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Tuesday, 7 December 1976

Mr SIMON (McMillan) - It was rather surprising to hear the honourable member for Blaxland (Mr Keating) assert that this Bill should not have been introduced in this session of Parliament The alternative is to delay the introduction of it for a further 2 months. That would hardly benefit the rural industry. As I think has been already conceded by the Opposition, the States Grants (Rural Adjustment) Act is a significant piece of legislation. It will be welcomed by the farming industry as a rationalisation of rural adjustment in that it unites 3 separate schemes- the rural reconstruction scheme, the dairy adjustment program and the carry-on scheme for beef producers. However, the Bill introduces a new concept, and that is household support assistance. Part 7 of the Schedule to the Agreement contained in the Bill states that the purpose of household support is:

To provide assistance for up to one year to non-viable farmers having insufficient resources to meet living expenses and who are in need of assistance to alleviate conditions of personal and family hardship while the farmer considers whether to adjust out of farming.

It is upon this form of assistance that I wish to concentrate my remarks. Why should the Parliament of the Commonwealth of Australia introduce this new concept of household support? On a number of occasions I have referred in this House to the depressed state of the dairy and beef sectors of rural industry in Australia, in 8 articular in the McMillan electorate of Victoria, in 13 January 1976 the Industries Assistance Commission issued a report on rural reconstruction. Part of that report was devoted to household support. The IAC stated:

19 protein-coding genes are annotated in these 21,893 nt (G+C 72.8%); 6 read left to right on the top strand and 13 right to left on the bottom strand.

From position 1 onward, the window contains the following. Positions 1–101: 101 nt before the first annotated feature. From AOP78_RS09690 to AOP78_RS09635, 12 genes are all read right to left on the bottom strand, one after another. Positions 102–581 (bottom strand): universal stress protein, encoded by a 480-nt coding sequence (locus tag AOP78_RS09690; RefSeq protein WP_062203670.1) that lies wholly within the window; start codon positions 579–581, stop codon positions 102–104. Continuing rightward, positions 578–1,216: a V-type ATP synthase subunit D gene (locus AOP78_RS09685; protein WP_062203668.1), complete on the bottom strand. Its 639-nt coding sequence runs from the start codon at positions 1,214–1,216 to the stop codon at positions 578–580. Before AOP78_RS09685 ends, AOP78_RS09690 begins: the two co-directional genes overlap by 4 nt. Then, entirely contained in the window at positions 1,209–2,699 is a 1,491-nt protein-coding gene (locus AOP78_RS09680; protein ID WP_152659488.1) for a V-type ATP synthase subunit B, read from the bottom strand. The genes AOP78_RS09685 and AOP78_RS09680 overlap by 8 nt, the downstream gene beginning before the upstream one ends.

Farm families can adopt a number of different adjustment strategies in order to stay on the farm under the pressure of declining net farm income. These include off-farm work, drawing on savings, or accepting lower incomes and living standards.

The IAC then gave an example of the first option-off-farm work. In quoting statistics prepared by the Bureau of Agricultural Economics in a report on a survey of rejected debt reconstruction applicants in 1975 it was shown that 42 per cent of Tasmanians who had been rejected for debt reconstruction were working off the farm. A more recent survey this year, to which I have previously referred in this House, that of the Presbyterian Church of Australia in Victoria in a survey of farmers in central Gippsland, showed that 65 per cent of farm families find it necessary to seek work away from the farm for at least one member of the family. This social effect on the family is best demonstrated by quoting a number of examples which are contained in that report. These are separate individual examples from each family which figured in the survey. One said:

The worst feature of the moment is fact that while I'm out milking and my wife is working, who looks after the 3 young children until the wife gets home?

Another said:

My wife is almost full-time farm worker. This farm employed 3 men50 hours per week. Present employee is down to 40 hours. The children have to help quite a lot.

I quote a third example:

Our son has been working on the farm for 4 years but with the economic problem he has had to find work away and it means that his work has to be done by the younger children still at school. Also I have had to find work to support my family over these winter months. Before this we were able to run our farm as a paying concern but not now with such prices.

A fourth quotation is:

Without my wife's wages I could not afford to work on the farm.

Again I quote:

My son has for the last 2 years been running the farm on shares but owing to the price and the season we cannot make it pay and are both out working at the moment; needless to say our farm is being neglected.